How to be a chalet chef

Reckon you could cook for 22 hungry skiers? Veteran chalet chef Lucy Cufflin reckons she has a foolproof recipe for training up complete novices

James Bedding plating up the salmon mousse

Trying my hand at the salmon mousse

Imagine: you are in a chalet with 22 skiers and snowboarders. Their faces are flushed with today’s exertions; they look ravenous, as though they could strip the cook to the bone. You’re the cook. How do you feel?

As I peer from the safe side of the kitchen door, I diagnose my feeling as blind panic. What if I poison someone? Will anyone dare try my salmon mousse? Why am I here?

The last question I can answer: to find out what goes in to providing the hundreds of thousands of chalet dinners that British skiers wolf down every winter. Few of the youngsters conjuring up the food have any formal training; how do they cope?

I can empathise: though I am more than twice as old as the average member of a ski chalet’s staff, that advantage is not reflected in my culinary skills. The shelves of cookery books at home are testament not to my repertoire but to the generosity of family and friends despairing at facing the same dishes time and again.

As for cooking for 22 – a dinner party a quarter the size will floor me. I invariably leave preparations until the last minute – probably a journalist’s misplaced belief in the motivational power of a looming deadline. By the time guests have arrived, I’m a stressed-out wreck – and half-sozzled, thanks to the wine I’ve downed to help me cope.

So, when the holiday company Skiworld told Telegraph Travel it had devised a portfolio of menus for its chalets that were not only delicious but so easy to master that they were virtually idiot-proof, a journalistic challenge presented itself.

Which is how I find myself in the west London kitchen of Lucy Cufflin, who runs Skiworld’s catering and trains recruits at the start of each season. She is to teach me a handful of dishes that I can use to feed a chalet of 22 in the Swiss resort of Verbier for a day.

Lucy explains how she has distilled 25 years of cooking experience – from heading a kitchen at a large hotel in Tignes to many seasons of working in chalets and running a catering company in Britain – into her recipes, many of which have gone into a whopping 350-recipe book, Lucy’s Food. I confess to my difficult relationship with cookery books. “Quite normal,” she says. “On average people only ever get around to trying three recipes from any cookbook.”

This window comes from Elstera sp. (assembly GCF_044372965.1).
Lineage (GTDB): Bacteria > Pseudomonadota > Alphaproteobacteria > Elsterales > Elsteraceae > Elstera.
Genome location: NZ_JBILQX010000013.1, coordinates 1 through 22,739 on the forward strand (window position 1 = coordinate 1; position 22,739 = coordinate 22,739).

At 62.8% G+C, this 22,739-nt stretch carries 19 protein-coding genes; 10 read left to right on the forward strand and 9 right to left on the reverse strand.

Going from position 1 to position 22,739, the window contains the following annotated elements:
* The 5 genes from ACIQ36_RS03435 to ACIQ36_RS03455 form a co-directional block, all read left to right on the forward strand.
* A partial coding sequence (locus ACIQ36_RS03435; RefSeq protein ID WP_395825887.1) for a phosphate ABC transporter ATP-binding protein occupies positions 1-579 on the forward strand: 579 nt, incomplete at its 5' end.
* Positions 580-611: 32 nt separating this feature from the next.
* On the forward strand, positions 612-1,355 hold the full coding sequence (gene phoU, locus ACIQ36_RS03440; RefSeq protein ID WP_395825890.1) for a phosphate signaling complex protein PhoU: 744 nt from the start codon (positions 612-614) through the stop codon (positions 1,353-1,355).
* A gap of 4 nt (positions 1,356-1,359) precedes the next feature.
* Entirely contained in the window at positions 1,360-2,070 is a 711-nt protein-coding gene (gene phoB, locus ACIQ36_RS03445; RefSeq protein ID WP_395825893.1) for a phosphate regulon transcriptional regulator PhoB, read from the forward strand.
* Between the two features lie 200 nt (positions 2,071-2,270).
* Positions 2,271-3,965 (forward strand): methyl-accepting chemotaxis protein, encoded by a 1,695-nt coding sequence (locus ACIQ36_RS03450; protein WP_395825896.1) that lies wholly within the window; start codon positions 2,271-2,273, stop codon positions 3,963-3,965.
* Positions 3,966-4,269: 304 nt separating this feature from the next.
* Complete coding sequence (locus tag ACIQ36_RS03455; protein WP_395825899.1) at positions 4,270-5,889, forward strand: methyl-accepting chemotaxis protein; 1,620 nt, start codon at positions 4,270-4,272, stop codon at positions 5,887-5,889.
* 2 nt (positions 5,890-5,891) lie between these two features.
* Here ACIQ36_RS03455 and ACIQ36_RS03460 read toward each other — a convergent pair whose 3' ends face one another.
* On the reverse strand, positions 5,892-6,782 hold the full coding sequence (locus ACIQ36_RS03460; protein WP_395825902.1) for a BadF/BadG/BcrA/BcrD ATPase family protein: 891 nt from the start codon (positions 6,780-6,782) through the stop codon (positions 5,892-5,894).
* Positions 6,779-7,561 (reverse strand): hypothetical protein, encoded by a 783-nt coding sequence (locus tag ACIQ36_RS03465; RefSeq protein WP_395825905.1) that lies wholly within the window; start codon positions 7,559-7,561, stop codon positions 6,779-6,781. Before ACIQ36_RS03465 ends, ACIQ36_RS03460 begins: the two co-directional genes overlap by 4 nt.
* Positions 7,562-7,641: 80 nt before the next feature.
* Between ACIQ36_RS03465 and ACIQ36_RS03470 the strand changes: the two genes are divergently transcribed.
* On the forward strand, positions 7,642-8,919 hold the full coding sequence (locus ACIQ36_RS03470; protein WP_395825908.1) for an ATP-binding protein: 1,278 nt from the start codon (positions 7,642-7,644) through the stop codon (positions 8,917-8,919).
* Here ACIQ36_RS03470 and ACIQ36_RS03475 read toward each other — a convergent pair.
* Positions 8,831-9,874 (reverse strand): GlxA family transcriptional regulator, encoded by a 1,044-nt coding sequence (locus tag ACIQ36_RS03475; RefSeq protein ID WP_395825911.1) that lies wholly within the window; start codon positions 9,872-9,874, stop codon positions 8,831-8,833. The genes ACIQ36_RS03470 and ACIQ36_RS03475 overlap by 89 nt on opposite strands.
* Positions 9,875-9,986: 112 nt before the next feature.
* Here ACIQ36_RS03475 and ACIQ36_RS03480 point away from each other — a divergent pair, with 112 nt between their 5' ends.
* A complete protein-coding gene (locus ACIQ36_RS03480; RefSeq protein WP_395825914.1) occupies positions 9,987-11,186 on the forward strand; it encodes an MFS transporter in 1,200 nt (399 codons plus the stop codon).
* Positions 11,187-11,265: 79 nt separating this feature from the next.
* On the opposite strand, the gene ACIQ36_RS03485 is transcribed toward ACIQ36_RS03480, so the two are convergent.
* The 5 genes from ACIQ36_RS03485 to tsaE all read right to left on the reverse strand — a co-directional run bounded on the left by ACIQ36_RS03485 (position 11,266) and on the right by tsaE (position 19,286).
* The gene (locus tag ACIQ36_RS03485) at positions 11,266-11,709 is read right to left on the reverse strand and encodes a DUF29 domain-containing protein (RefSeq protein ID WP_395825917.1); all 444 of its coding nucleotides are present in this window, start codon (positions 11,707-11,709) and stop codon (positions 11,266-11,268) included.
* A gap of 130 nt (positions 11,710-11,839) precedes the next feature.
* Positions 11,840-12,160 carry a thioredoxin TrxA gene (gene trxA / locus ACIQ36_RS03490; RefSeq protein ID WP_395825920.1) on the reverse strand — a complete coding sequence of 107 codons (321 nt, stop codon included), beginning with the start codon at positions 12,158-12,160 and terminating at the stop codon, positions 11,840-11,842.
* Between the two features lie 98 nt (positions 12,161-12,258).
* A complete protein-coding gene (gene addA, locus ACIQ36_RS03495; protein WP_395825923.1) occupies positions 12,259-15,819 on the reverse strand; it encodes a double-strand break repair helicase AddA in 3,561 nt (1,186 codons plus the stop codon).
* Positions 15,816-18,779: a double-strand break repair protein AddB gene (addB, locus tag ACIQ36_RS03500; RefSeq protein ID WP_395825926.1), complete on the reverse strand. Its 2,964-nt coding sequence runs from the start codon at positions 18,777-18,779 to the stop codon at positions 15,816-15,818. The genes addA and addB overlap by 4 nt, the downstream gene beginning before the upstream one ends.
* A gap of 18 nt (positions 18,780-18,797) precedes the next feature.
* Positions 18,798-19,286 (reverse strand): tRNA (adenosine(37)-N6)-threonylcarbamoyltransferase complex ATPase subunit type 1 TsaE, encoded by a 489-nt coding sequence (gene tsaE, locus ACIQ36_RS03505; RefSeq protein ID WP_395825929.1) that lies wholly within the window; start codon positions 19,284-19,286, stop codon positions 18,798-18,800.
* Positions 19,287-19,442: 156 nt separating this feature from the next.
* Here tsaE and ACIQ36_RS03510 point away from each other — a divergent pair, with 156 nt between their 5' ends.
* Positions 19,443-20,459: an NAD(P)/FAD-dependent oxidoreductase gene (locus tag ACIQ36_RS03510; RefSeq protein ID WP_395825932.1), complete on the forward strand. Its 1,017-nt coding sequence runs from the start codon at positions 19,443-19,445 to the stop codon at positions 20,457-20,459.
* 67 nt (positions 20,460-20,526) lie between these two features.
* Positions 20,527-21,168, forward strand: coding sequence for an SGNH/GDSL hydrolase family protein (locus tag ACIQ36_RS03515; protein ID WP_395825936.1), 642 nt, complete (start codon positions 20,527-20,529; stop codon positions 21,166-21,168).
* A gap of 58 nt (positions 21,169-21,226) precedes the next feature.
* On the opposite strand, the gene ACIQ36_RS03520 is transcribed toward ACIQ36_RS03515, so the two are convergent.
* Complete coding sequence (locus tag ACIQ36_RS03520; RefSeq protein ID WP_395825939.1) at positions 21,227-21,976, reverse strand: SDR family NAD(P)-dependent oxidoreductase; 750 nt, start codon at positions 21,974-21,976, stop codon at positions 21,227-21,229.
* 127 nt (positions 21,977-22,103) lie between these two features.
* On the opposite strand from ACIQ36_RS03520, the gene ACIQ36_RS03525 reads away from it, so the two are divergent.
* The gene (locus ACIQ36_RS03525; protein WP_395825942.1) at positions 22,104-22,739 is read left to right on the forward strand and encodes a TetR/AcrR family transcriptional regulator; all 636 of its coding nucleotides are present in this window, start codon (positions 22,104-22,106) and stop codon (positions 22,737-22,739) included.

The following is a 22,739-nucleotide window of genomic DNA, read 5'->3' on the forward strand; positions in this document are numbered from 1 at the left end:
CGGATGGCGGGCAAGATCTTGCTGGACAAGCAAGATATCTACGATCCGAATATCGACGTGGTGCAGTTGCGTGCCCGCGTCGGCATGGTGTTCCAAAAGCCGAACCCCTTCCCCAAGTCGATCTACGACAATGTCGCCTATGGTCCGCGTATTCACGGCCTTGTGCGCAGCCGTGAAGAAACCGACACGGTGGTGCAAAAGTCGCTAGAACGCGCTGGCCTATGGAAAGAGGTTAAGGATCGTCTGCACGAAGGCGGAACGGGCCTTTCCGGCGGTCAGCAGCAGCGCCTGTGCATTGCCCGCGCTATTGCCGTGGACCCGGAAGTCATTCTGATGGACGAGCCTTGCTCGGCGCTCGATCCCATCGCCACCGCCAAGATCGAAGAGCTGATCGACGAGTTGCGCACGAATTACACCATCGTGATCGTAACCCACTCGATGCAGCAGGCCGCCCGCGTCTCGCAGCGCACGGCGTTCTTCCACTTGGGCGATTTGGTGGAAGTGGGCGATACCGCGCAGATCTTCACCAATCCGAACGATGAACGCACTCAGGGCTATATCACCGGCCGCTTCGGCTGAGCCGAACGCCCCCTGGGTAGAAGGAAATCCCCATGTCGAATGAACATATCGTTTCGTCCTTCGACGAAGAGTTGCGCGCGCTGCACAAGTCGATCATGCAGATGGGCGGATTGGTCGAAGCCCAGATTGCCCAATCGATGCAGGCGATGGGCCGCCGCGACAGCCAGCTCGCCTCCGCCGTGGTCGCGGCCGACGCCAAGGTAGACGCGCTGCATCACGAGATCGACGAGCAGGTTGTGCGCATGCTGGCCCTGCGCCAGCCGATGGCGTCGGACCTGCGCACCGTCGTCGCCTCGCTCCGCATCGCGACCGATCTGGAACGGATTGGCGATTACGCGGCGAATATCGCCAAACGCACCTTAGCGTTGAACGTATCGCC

The secret of a happy chalet, says Lucy, is “foolproof, fabulous recipes” that allow staff to spend less time in the kitchen and more on the snow. And happy hosts and fine food make for satisfied guests.

She hands me a sheaf of recipes, a two-week rota that cycles through the season. The recipies sound good – from a mascarpone fondue to chorizo served with a crème fraîche mash and courgettes, and desserts such as panna cotta with orange and bay syrup. Each day has a precise timetable: for my proposed dinner, I am told what to prepare in advance after breakfast, and what to do at 6pm, at 6.30, 7, 7.30, 7.45, 7.55, 8 and 8.15.

We launch into the starter: a pâté of fresh and smoked salmon. I whizz up the fish in a blender, along with some cream, milk and eggs, pour the goo into a baking tin I’ve lined with greaseproof paper, and in a couple of minutes I’m done. My first ever terrine – a doddle.

I then prepare the dill-and- cucumber dressing, and pause to taste the vinaigrette mix from a teaspoon. “Try it with a piece of cucumber instead,” says Lucy. “Tip – you never eat a dressing or a sauce on its own, so when you’re preparing it, taste it with what it goes with.”

We start on the gratin dauphinois, peeling and slicing potatoes before frying some diced onions to scatter between the layers. All the time, Lucy is bubbling over with suggestions. She shows me how to make onion-chopping less tearful by using the roots as a grip; how to fry in butter without it turning black (mix half-and-half with vegetable oil), and extols the virtues of sweating onions. “Don’t brown them over a high heat,” she says. “Cook them slowly at low temperature with the lid on, and you get the most fantastic flavour. I get chalet staff to fry onions in big batches; they keep in the fridge for a week.”

She fixes me in the eyes. “This is probably the most important thing you’ll learn all day.” I promise not to forget, while trying to figure out what I can do to stop my head exploding.

We breeze through the rest of the main course – confit of duck with a dark port sauce, carrot ribbons and broccoli florets – before tackling the dessert, a pear tart with a simple cinnamon-flavoured pastry. I am astonished how straightforward the recipes are – and how much mess I manage to make, none the less.